Public transport adapted to the 1,5-metre society could cost over a billion euros

Public transport adapted to the 1,5-metre society could cost over a billion euros

Modifying public transport for the new “1,5-metre society” in the Netherlands will cost at least 1,2 billion euros. According to Pedro Peters of the transport authority OVNL in an interview with the Telegraaf, at most, only 25 percent of the capacity of trams, buses and trains can be used to facilitate these new measures.

Space and safety a concern for when commuting resumes

At present, trams, buses and trains are frequented by essential workers and for those travelling for exceptional circumstances, therefore they are being used at 10 percent of their usual capacity. Social distancing rules are, of course, easy to maintain for passengers at present. Peters explained that if students, commuters and recreational passengers were all to suddenly resume travelling as normal, there would be major problems with space and safety.

The OVNL is not the only authority concerned. The Netherlands Trade Union Confederation (FNV) also foresees that there could be serious problems for passengers when measures are eventually relaxed and public transport use resumes.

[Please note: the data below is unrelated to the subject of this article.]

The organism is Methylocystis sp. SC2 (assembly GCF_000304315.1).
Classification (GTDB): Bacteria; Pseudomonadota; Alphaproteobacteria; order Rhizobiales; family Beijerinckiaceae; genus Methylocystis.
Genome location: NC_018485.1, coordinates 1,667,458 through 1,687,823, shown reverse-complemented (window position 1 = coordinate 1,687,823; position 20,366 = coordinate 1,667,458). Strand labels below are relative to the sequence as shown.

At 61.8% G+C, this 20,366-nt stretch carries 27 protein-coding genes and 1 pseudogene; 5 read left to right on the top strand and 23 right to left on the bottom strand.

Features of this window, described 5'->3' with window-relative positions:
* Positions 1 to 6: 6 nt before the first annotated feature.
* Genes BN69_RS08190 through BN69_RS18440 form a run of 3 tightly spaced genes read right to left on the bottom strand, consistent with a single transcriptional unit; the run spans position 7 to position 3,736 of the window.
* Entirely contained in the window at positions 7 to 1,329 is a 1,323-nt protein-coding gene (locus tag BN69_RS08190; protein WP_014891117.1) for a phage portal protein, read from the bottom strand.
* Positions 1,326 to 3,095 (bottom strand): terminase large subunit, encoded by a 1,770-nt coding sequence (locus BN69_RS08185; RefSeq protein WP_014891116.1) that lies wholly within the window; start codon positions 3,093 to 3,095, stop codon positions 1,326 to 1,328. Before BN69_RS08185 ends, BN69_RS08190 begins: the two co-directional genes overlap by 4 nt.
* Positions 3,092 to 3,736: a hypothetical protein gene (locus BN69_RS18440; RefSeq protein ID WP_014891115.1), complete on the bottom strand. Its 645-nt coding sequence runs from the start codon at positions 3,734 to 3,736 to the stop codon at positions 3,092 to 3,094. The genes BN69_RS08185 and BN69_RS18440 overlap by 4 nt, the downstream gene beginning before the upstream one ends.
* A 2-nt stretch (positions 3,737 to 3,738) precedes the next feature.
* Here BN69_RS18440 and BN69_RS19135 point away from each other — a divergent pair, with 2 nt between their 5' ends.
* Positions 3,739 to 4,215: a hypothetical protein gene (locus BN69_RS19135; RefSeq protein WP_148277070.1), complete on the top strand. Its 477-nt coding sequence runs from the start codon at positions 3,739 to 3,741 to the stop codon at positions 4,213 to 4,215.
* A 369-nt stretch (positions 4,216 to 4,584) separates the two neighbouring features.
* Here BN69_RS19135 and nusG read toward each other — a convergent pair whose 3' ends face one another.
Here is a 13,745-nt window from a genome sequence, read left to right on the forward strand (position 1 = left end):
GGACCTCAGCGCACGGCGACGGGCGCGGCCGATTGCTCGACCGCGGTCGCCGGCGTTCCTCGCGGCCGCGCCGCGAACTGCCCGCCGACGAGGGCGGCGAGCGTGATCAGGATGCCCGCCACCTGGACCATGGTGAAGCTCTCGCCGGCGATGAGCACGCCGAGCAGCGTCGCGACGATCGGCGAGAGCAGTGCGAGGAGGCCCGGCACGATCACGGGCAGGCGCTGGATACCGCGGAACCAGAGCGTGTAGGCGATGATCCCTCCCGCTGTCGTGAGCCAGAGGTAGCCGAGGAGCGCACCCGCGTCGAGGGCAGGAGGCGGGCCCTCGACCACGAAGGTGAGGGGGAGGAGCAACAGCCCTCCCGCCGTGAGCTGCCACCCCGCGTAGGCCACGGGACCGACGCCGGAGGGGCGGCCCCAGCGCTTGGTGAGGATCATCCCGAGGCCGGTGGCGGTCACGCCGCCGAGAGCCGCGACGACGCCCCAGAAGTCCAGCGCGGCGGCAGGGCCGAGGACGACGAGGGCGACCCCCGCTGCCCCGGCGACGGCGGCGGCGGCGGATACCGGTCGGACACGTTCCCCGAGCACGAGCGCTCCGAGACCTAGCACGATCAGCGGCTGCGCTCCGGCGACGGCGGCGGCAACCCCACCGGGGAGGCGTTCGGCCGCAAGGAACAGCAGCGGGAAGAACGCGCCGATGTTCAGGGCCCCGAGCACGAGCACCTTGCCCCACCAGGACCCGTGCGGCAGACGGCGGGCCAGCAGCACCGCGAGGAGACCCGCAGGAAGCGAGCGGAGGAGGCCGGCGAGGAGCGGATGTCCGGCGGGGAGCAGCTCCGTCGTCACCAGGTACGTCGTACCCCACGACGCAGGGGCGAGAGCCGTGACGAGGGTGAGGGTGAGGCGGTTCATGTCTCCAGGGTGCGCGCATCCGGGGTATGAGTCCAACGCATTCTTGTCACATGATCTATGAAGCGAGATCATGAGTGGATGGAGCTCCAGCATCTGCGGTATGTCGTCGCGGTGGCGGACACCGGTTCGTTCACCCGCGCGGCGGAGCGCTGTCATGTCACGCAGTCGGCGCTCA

FNV director Henri Janssen: “If clear choices are not made quickly, public transport will become the bottleneck of the 1,5-metre society.” He says it could get so out of control that we are practically “sitting on each others’ laps” in the trains, trams and buses.

Extra personnel needed to ensure distance between passengers

Peters reckons that it is not the transport company’s task to determine when a train is too full or to enforce the rules – instead the government will need to deploy specialised enforcement officers to maintain the required distance between passengers when getting on and off. “Otherwise it will be chaos” Pedro Peters stresses.

Rachel Deloughry


Rachel Deloughry

Rachel is a writer, editor and digital content creator, passionate about the arts, culture and lifestyle.

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JanneMarcelino 11:06 | 23 April 2020

And yet, companies which CAN allow remote work, and are even receiving financial aid from the government, still want people to go back to working in the office. For what purpose? To watch us work, that's it! Then, people will have to use public transport, when they could simply cut that risk and cost. Also, the new guidelines from the government make NO MENTION to masks, which would be extremely efficient in general, specially in contexts such as the public transport, to prevent the spread of the virus. Reopening primary schools also increase the need of public transport for a lot of people, besides exposing all the teachers, direct and indirect workers of this sector. And exposes just about everyone, by allowing kids to be in contact with a lot of people, infecting each other. And this is solely in the name of allowing parents to be away from their children, because having them nearby was never the plan anyways.